While the exhibit emphasizes the experiences of individuals and institutions operating in the secular world, it also explores Jewish practice and belief. A series of strategically-placed panels will address visitors’ curiosity about the interplay be-tween religion and science. Topics include: What are the issues in the con-temporary debate over circumcision? Why is kosher food thought to be healthful, while the Ashkenazi diet is some-times called a “heart attack on a plate?” How are religious laws about the body applied to new technologies, such as organ donation? Even: does chicken soup relieve the common cold? Few of these questions have definitive answers, but they serve as intriguing entry points for deeper engagement.
The exhibit will be on view at the Jewish Museum of Maryland through January 16th, 2017.
Have You Signed Up to Be Physician of the Day?
MedChi has been staffing the First Aid Room in Annapolis during session. The First Aid Room, located in the basement of the State House, is equipped with oxygen, hospital bed, wheelchair, crutches, thermometers, stethoscope, and blood pressure cuff. A nurse is also on the premises every day and rarely do you en-counter anything more than colds or the flu, so the Physician of the Day can spend some time in the chambers observing the Senate and House conducting the work of our state government. There are also a variety of over-the-counter medications provided including aspirin, cough and cold preparations, and antacids. Volunteers are asked to bring their own prescription pads in the event treatment requires prescribed medication.
Please take a day to help with this project. It is actually fun and very interesting. We hope you will volunteer this year. Emeritus physicians with active licenses are encouraged to participate. They were an enormous help last year.
Volunteers may wish to speak with the senator or delegates from their own district while serving in this capacity, in which case Stephanie Wisniewski would
be helpful in making the connection. Stephanie will provide briefing materials that will aid volunteers in speaking knowledgeably to their legislators on MedChi agenda items.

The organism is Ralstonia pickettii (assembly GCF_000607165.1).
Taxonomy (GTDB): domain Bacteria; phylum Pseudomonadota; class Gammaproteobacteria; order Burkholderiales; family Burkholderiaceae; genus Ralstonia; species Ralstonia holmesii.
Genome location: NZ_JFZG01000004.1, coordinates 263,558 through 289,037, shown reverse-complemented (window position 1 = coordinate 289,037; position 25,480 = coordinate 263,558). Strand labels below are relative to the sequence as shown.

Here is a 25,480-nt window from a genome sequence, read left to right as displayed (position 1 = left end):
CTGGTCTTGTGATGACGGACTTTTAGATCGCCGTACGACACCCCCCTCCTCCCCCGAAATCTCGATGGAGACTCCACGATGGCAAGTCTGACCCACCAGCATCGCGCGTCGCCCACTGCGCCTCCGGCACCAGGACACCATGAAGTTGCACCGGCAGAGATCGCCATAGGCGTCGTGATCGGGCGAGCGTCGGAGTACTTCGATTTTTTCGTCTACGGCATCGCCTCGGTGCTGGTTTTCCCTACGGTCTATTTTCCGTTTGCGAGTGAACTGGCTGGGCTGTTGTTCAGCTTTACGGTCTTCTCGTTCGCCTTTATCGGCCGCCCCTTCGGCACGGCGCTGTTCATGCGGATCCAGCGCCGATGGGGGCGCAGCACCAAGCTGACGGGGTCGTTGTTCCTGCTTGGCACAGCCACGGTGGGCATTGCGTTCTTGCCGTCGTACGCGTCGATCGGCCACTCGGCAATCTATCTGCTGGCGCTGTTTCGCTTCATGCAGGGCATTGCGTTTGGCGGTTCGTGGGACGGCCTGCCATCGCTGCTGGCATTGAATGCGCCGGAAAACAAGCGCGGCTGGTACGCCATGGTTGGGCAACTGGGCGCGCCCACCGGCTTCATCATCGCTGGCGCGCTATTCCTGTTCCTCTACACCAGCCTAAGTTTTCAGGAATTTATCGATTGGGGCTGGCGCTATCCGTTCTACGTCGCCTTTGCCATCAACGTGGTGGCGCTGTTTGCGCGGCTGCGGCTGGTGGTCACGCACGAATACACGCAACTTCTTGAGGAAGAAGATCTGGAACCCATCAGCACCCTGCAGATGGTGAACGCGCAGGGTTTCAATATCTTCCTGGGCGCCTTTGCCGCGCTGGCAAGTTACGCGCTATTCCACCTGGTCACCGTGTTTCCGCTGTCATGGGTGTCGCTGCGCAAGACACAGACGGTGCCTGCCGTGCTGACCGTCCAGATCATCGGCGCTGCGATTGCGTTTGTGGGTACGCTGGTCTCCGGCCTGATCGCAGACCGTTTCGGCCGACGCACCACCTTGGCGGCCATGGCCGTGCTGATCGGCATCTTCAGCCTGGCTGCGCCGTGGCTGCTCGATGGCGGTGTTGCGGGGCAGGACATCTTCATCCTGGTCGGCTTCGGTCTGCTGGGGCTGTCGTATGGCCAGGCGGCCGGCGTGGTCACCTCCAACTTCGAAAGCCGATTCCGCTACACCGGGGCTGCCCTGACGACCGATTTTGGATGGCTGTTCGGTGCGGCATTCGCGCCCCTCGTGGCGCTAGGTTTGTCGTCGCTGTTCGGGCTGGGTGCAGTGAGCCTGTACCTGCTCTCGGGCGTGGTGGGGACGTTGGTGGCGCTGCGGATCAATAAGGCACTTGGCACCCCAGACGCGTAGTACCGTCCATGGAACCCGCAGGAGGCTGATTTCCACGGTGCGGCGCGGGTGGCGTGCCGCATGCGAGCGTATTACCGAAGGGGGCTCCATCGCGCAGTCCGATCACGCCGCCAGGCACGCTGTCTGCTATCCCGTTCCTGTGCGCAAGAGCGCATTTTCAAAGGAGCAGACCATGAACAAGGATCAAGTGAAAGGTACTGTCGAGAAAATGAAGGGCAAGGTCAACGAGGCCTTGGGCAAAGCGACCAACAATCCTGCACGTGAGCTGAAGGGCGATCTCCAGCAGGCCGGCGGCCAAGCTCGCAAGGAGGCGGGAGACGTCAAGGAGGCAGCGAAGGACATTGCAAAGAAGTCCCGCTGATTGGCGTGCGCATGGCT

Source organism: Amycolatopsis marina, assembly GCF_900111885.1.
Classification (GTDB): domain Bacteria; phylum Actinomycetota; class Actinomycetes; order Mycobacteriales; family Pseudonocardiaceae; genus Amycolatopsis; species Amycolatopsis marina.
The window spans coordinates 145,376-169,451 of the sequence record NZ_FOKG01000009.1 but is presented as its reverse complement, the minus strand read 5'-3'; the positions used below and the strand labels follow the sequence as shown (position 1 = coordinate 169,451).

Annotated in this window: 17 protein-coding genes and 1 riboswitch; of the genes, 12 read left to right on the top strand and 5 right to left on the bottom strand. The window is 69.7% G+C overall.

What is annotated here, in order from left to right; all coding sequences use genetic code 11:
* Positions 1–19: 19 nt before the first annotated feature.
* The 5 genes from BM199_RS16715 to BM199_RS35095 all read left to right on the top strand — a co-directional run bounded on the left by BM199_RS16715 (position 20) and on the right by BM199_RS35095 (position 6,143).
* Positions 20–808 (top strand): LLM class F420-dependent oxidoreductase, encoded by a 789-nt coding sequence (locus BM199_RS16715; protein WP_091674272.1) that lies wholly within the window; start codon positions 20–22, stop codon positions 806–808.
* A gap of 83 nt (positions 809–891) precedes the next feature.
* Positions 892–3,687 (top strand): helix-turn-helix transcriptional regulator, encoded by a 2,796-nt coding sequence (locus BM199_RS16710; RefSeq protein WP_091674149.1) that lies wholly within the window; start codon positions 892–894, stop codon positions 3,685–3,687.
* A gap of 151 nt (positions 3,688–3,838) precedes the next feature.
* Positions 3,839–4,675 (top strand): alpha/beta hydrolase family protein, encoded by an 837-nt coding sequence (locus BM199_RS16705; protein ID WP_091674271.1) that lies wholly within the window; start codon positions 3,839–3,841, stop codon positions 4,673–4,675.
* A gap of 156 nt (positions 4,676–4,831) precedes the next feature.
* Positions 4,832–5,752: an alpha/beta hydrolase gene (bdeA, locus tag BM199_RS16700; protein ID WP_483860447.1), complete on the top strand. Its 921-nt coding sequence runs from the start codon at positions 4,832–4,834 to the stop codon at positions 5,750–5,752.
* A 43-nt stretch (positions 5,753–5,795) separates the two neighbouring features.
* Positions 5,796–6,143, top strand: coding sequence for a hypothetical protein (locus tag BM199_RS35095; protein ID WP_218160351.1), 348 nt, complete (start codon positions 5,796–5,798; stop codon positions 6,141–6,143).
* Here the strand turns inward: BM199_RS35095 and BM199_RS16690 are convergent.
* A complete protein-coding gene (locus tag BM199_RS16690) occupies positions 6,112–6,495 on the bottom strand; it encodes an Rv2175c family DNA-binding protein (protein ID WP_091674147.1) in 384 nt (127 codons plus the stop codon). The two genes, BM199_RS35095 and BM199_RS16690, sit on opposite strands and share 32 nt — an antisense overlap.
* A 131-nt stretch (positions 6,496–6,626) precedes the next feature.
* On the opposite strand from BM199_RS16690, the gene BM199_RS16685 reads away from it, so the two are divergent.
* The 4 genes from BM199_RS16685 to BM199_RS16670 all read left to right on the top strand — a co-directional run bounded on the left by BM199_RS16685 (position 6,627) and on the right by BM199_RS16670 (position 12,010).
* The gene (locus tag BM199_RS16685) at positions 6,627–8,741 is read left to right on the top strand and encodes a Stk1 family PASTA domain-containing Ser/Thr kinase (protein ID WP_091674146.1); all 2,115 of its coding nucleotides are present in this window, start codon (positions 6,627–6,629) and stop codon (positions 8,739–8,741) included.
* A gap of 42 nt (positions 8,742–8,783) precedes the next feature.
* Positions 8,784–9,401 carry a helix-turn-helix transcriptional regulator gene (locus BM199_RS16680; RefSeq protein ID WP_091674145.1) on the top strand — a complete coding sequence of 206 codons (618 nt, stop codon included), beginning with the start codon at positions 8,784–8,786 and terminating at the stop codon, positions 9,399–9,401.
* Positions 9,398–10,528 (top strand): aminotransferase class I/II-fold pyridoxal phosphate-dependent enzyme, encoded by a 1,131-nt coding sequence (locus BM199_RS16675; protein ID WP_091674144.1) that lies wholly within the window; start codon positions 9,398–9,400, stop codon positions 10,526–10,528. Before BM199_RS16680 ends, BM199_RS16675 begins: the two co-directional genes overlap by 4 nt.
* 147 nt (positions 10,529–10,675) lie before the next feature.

Time slots consist of Monday evenings from 5 to 9 pm, Tuesdays, Wednesdays, and Thursdays from 9 am to 3 pm, and Fridays from 9 am to 1 pm throughout the session (most legislators leave after lunch on Friday). There will also be a schedule of hearings and meetings that deal with health-related issues posted right in the First Aid Room. Volunteers are encouraged to sit in on these meetings as well.
If you are interested in participating, please feel free to contact Stephanie Wisniewski at (410) 539-0872, ext. 6001, or firstname.lastname@example.org. A fax back form may be downloaded HERE. The Legislative Session runs from Wednesday, January 14, through Monday, April 13, 2015. There is also a wealth of knowledge about the Maryland General Assembly available at their homepage.
Physicians House Call on Annapolis
Thank you to all who were attended the BCMA’s Physicians House Call on Annapolis. We visited many of our legislators last week discussing our legislative agenda, in particular, Medicaid parity, medical malpractice, and physician licensing fee deferment to other professional boards.
The physicians who drove and carpooled to Annapolis to talk to their legislators are a vital part of our success. The Maryland General Assembly session doesn’t announce Sine Die until Monday, April 11, 2016. If you want to visit with your legislators, let us know. We can tell you what our agenda is and schedule that appointment.
Our trip to Annapolis was a week later than usual this year. We plan to go back to our regular schedule next year with the Physicians’ House Call on the last Wednesday of February, so place it on your calendar now. You can reach Russ and Mike at the BCMA office by calling (410) 296-1232 or email email@example.com.